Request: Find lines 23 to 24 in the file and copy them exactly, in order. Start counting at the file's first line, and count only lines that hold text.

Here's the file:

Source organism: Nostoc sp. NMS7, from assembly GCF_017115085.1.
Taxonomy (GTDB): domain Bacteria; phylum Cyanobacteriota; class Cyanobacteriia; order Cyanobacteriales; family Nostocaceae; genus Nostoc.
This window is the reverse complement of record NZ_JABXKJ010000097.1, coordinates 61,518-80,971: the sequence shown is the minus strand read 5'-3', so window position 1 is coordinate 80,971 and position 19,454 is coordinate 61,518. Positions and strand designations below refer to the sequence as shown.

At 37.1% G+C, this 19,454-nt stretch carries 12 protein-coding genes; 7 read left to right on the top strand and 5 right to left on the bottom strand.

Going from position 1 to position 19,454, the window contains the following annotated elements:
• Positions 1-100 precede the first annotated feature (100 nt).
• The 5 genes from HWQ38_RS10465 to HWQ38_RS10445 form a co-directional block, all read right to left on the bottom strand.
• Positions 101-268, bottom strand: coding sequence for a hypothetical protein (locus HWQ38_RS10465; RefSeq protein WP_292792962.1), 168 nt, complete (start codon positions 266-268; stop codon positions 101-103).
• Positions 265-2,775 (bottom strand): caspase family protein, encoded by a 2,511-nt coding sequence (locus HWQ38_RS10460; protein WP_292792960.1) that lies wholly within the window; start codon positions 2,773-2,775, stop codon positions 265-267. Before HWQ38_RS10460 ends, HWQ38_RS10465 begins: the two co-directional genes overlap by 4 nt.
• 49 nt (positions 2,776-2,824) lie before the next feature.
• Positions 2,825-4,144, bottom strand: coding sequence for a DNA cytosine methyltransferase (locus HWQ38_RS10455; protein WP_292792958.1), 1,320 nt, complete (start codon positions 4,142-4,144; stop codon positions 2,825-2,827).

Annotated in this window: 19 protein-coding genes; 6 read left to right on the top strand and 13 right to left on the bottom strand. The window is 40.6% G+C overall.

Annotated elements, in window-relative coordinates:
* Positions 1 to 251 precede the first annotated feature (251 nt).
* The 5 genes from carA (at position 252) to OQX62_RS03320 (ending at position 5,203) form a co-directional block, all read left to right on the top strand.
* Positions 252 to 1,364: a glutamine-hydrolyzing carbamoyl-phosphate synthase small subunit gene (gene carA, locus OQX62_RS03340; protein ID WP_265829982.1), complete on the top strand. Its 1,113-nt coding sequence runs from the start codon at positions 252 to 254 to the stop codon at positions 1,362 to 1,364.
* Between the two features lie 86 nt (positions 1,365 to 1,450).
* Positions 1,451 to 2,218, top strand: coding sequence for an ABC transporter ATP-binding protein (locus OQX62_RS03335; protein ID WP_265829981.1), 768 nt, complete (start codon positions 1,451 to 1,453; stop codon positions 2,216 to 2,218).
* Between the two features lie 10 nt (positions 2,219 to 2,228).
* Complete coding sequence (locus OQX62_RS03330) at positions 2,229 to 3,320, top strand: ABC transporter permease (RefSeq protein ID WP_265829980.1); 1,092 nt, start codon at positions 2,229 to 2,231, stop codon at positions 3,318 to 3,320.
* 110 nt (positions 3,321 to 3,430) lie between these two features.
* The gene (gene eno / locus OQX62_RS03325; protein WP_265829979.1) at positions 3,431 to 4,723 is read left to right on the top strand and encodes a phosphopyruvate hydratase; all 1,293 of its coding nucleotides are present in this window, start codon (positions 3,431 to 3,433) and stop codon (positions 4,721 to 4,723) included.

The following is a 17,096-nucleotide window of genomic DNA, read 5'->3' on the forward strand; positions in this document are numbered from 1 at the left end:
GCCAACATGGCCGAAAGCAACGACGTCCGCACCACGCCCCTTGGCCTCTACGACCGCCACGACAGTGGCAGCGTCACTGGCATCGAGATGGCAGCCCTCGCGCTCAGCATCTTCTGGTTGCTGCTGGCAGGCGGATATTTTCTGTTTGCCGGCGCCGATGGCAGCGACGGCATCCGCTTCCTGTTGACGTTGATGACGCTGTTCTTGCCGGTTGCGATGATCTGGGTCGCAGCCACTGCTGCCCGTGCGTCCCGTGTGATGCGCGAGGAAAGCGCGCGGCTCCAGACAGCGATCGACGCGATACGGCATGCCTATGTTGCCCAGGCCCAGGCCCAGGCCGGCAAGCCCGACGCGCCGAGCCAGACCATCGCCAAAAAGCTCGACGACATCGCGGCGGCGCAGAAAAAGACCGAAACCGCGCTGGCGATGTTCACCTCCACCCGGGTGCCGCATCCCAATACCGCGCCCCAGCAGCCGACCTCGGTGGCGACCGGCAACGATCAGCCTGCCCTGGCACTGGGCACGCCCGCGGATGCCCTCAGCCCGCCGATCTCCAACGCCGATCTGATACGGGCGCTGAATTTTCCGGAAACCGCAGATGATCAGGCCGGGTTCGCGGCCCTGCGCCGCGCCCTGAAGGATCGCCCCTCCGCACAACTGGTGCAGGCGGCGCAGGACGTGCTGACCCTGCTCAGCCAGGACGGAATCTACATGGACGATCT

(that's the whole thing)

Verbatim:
The following is a 17,096-nucleotide window of genomic DNA, read 5'->3' on the forward strand; positions in this document are numbered from 1 at the left end:
GCCAACATGGCCGAAAGCAACGACGTCCGCACCACGCCCCTTGGCCTCTACGACCGCCACGACAGTGGCAGCGTCACTGGCATCGAGATGGCAGCCCTCGCGCTCAGCATCTTCTGGTTGCTGCTGGCAGGCGGATATTTTCTGTTTGCCGGCGCCGATGGCAGCGACGGCATCCGCTTCCTGTTGACGTTGATGACGCTGTTCTTGCCGGTTGCGATGATCTGGGTCGCAGCCACTGCTGCCCGTGCGTCCCGTGTGATGCGCGAGGAAAGCGCGCGGCTCCAGACAGCGATCGACGCGATACGGCATGCCTATGTTGCCCAGGCCCAGGCCCAGGCCGGCAAGCCCGACGCGCCGAGCCAGACCATCGCCAAAAAGCTCGACGACATCGCGGCGGCGCAGAAAAAGACCGAAACCGCGCTGGCGATGTTCACCTCCACCCGGGTGCCGCATCCCAATACCGCGCCCCAGCAGCCGACCTCGGTGGCGACCGGCAACGATCAGCCTGCCCTGGCACTGGGCACGCCCGCGGATGCCCTCAGCCCGCCGATCTCCAACGCCGATCTGATACGGGCGCTGAATTTTCCGGAAACCGCAGATGATCAGGCCGGGTTCGCGGCCCTGCGCCGCGCCCTGAAGGATCGCCCCTCCGCACAACTGGTGCAGGCGGCGCAGGACGTGCTGACCCTGCTCAGCCAGGACGGAATCTACATGGACGATCT